These challenges with memory can cause problems and frustrations for students. So how can we help correct any misconceptions and help students store accurate information in their long-term memory?
Here are a few tips:
- First, find out what students know or believe at the beginning of a class/unit/week/day. This will help the instructor understand what students may be having a hard time with or what the students may have misconceptions about.
- Have students connect the new knowledge to previous knowledge (warning! You don’t want students connecting new knowledge to incorrect existing knowledge. That is why it is so important to try to understand what students know about a topic in the beginning).
- Have students reiterate what they learned at the end of each class period, and start out the next class period with a brief review.
For more information, check out these resources:
Matlin, M. Chapter 8: General knowledge. In Cognition (7th ed., pp. 239–285). Wiley: Hoboken,NJ.
Schacter, D. L. (1999). The seven sins of memory: Insights from psychology and cognitive neuroscience. American psychologist, 54(3), 182.
- Tulving, E. (1984). How many memory systems are there? American Psychologist, 40, 385– 398.
In the previous post, Where am I going? (Part 1), I mention automaticity and some of the challenges that come when students (or any of us) are on autopilot. But is automaticity all bad?
In a word, no.
Automaticity can be a negative thing in education when students go through the motions without thinking about what they are doing and why they are doing it. But automaticity can also help students focus on specific parts or more challenging aspects of a problem. In general, this automatic processing for a particular task doesn’t require an individual’s attention, doesn’t need the individual’s effort to do it, and is processed quickly. So if students can do some things automatically, they can focus their attention on other parts of the problem.
Let’s think about an example.
When I first learned how to ride a bike, I was not focused on the rules of the road and how to ride on the road with cars and not get hit (in fact I was very far away from any cars and roads and people). All I was focused on was how to not fall over. And that took a long time for me to get to the point where I didn’t fall. But once riding a bike was automatic, I could focus on other things like riding my bike to my friend’s house and figuring out the best route to get there. I didn’t have to focus on not falling over (usually) and I could focus on riding with traffic, obeying traffic laws, and other things that you should do when riding a bike. But I had to practice riding a bike first.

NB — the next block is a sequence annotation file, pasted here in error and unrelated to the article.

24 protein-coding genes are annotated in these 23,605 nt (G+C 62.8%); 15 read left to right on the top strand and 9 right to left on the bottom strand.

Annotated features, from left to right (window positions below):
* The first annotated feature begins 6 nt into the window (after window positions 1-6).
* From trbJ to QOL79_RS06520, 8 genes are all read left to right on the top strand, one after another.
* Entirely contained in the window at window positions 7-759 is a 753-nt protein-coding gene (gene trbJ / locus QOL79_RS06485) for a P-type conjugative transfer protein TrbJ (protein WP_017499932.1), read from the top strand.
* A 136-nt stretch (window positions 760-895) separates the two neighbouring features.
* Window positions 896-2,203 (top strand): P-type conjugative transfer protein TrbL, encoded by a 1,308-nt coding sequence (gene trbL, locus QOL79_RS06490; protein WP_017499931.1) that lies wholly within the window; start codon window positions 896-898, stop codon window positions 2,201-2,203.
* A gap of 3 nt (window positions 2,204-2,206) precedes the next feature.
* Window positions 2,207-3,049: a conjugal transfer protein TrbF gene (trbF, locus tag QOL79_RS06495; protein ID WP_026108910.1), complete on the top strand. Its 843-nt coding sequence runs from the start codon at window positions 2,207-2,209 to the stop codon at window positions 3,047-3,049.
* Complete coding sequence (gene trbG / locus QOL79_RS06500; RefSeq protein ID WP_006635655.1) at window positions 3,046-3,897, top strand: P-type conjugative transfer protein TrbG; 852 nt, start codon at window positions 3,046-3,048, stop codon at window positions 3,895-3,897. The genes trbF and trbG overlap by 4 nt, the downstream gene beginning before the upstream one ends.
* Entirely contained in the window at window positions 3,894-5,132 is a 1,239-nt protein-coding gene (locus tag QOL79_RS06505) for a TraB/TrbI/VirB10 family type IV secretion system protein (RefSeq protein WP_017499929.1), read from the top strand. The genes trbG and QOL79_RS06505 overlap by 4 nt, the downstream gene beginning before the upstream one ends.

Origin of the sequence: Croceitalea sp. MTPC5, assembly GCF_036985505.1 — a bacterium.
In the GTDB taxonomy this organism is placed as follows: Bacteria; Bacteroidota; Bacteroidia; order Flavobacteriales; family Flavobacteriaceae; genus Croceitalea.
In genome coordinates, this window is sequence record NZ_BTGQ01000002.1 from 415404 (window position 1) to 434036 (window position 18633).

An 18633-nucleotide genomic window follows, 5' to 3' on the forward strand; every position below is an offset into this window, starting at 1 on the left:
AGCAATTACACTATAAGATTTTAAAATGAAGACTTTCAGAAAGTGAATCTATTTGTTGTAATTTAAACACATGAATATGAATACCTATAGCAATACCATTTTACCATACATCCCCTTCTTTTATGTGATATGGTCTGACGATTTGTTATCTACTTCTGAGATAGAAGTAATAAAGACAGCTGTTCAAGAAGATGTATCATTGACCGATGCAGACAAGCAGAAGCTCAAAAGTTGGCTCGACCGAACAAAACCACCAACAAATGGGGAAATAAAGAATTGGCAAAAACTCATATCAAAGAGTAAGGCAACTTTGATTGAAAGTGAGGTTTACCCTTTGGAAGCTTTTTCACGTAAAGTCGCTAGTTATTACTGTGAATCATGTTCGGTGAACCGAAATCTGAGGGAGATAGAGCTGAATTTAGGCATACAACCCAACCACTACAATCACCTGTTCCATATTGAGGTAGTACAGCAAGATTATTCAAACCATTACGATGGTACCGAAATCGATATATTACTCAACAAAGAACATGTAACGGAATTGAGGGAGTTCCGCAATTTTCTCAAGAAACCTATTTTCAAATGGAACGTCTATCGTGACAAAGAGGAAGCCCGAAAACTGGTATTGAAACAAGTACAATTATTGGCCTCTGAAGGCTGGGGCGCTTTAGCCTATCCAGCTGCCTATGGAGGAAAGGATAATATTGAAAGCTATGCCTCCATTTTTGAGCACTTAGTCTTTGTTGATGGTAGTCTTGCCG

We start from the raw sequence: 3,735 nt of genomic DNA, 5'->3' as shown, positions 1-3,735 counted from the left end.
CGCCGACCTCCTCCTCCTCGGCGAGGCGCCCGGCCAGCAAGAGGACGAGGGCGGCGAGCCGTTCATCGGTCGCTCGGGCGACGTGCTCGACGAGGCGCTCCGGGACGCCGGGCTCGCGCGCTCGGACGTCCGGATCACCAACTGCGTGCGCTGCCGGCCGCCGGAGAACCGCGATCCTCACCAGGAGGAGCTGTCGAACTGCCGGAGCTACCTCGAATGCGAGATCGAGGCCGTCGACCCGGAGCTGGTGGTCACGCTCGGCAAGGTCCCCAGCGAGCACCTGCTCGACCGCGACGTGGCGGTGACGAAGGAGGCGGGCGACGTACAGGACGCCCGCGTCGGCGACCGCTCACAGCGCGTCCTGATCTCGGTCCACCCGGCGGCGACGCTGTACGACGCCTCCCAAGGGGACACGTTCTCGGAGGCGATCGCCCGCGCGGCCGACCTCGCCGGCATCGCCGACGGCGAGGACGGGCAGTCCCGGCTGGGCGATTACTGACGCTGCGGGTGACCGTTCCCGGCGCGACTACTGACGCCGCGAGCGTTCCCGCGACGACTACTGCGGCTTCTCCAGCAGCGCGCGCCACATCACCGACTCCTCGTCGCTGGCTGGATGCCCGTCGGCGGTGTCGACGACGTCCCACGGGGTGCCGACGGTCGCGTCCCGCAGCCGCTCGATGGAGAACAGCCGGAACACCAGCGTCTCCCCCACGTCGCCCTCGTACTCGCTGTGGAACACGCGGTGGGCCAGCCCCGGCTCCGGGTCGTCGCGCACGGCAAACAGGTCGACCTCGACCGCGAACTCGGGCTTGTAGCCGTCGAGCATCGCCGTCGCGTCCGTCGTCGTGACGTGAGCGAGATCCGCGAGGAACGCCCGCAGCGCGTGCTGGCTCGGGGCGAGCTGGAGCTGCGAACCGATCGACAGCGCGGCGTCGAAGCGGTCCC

The same is true in educational settings. Students often need to practice simpler problems before we throw all the complexities at the student. But once some things are automatic, students can focus their efforts and attention on more challenging aspects of a problem.
Let’s think about a few more examples related to the education of engineering students.
- When students have mastered topics such as algebra, they can focus their attentional resources in their upper-level math and engineering courses on the material that is specific to that class (be it differential equations, dynamics, design courses, etc.). This automaticity with the math concepts can help students focus their attention on other material which could help them develop expertise in these other topics.
- In some situations, engineering students participate in design classes early on in their engineering education. These early design classes can give students opportunities to practice using a design process (identifying requirements, evaluating alternatives, researching information, etc.) that makes them familiar with the design process. Then in future design classes (or once the students begin working as engineers during internships or after graduation), students are already familiar with the design process and can focus their attention on other aspects of their work or project.
Practice can help students develop automaticity. Practice can help students be more efficient in what they do, can result in a shift in how students approach problems, and can help students be more knowledgeable about a topic which requires less attention to solve problems related to that topic. That is often why we have students practice things multiple times. This helps it stick, helps it get to a point where it requires less processing.